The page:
What is Professional Indemnity Insurance?

PI insurance is one of the most popular insurance policies amongst contractors and the self-employed

Professional Indemnity Insurance explained

Professional Indemnity Insurance is a business insurance policy that reacts in circumstances where a third party (your client) brings a negligence claim against you, alleging that an error or omission in your services has caused a financial loss.

The policy will look to cover the costs of defending your case, such as legal representation, as well as the liability found owing where necessary.

PI insurance is arranged on a 'claims-made' basis meaning that once your policy has lapsed, you will be unable to make a claim even if the incident which gave rise to the claim relates to a period during which your policy was active. It's important therefore to maintain cover until you're no longer subject to the relevant risks this policy covers. See below for more information.

Qdos provides annual policies with a range of indemnity limits (levels of cover) of £1 million, £2 million, and £5 million.


Who needs Professional Indemnity Insurance?

Professional indemnity insurance is not a legal requirement in the UK, however, you may need PI insurance if:

  • You provide professional advice such as consultancy services
  • You handle data on behalf of your client
  • You provide technical design or other expert services such as CAD design or bookkeeping
  • Your client requires you to hold professional indemnity as part of your contractual agreement
  • Your professional body or association requires you to hold a suitable PI insurance policy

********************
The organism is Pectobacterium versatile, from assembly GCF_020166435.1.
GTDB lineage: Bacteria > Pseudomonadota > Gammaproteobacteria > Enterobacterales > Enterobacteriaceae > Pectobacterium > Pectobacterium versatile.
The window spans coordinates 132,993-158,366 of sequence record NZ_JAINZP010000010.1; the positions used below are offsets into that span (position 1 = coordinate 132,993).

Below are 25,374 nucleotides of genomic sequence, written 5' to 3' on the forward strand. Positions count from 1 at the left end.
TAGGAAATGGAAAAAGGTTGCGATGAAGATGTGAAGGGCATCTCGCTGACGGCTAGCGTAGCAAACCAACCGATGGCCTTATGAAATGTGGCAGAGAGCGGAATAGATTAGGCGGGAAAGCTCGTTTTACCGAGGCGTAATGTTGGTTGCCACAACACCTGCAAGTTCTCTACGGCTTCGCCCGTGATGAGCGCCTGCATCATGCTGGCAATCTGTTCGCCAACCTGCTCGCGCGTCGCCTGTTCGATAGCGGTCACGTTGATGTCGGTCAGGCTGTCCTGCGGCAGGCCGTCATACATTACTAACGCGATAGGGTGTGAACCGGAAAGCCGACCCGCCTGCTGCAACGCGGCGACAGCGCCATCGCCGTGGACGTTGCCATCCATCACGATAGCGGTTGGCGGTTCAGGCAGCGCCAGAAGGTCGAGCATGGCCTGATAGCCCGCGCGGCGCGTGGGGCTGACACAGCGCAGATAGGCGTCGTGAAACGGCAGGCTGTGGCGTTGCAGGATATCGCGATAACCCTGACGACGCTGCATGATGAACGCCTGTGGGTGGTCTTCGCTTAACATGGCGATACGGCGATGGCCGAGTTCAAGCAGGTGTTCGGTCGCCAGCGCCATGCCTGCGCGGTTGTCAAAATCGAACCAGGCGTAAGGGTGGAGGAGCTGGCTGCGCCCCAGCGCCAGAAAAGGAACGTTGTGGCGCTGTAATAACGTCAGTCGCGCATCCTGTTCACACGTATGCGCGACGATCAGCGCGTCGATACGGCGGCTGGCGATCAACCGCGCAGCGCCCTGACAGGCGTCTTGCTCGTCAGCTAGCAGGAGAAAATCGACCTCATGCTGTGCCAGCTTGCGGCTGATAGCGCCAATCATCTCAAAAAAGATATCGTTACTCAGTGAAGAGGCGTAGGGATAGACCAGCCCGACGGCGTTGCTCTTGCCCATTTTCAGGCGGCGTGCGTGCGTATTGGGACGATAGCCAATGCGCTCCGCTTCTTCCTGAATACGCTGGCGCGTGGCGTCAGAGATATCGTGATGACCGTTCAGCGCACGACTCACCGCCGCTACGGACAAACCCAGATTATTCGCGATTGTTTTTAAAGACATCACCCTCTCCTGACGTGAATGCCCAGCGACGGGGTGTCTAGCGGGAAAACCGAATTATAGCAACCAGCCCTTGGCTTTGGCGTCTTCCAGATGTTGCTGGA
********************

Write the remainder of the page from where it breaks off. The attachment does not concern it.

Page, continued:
Thoughtful contractor

When can claims occur?

There are time limitations that apply for claimants looking to issue negligence proceedings, for the majority of negligence claims the time limit is 6 years following the date of the negligent act.

There are certain circumstances in which the time limits would differ if the negligence only becomes apparent at a later date. It is possible to bring a claim outside the six-year limitation period if the damage complained of was not discovered until after the expiry of this period. This is known as 'latent damage', and in these circumstances, the claimant has three years from either the date of knowledge of loss or the date when it ought to have reasonably known about the loss.

What constitutes what 'ought reasonably to have been known' depends on the circumstances of the case, and specific advice should always be sought. There is a final time limit of 15 years from the date of the defending party's negligent act or omission.

Read about our real-life Professional Indemnity claims
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Closing the company

It is difficult for a negligence claim to be brought against a company that has ceased trading and has been closed, however, there are certain circumstances in which a court can order the company to be restored to the register and for a claim to be pursued against it.

This will depend on specific circumstances (for example: if you had knowledge of a claim, or potential claim, at the time the company was closed, amongst other factors) and specific advice should be sought (i.e. from a solicitor).

Read more about when you should keep PI insurance in place

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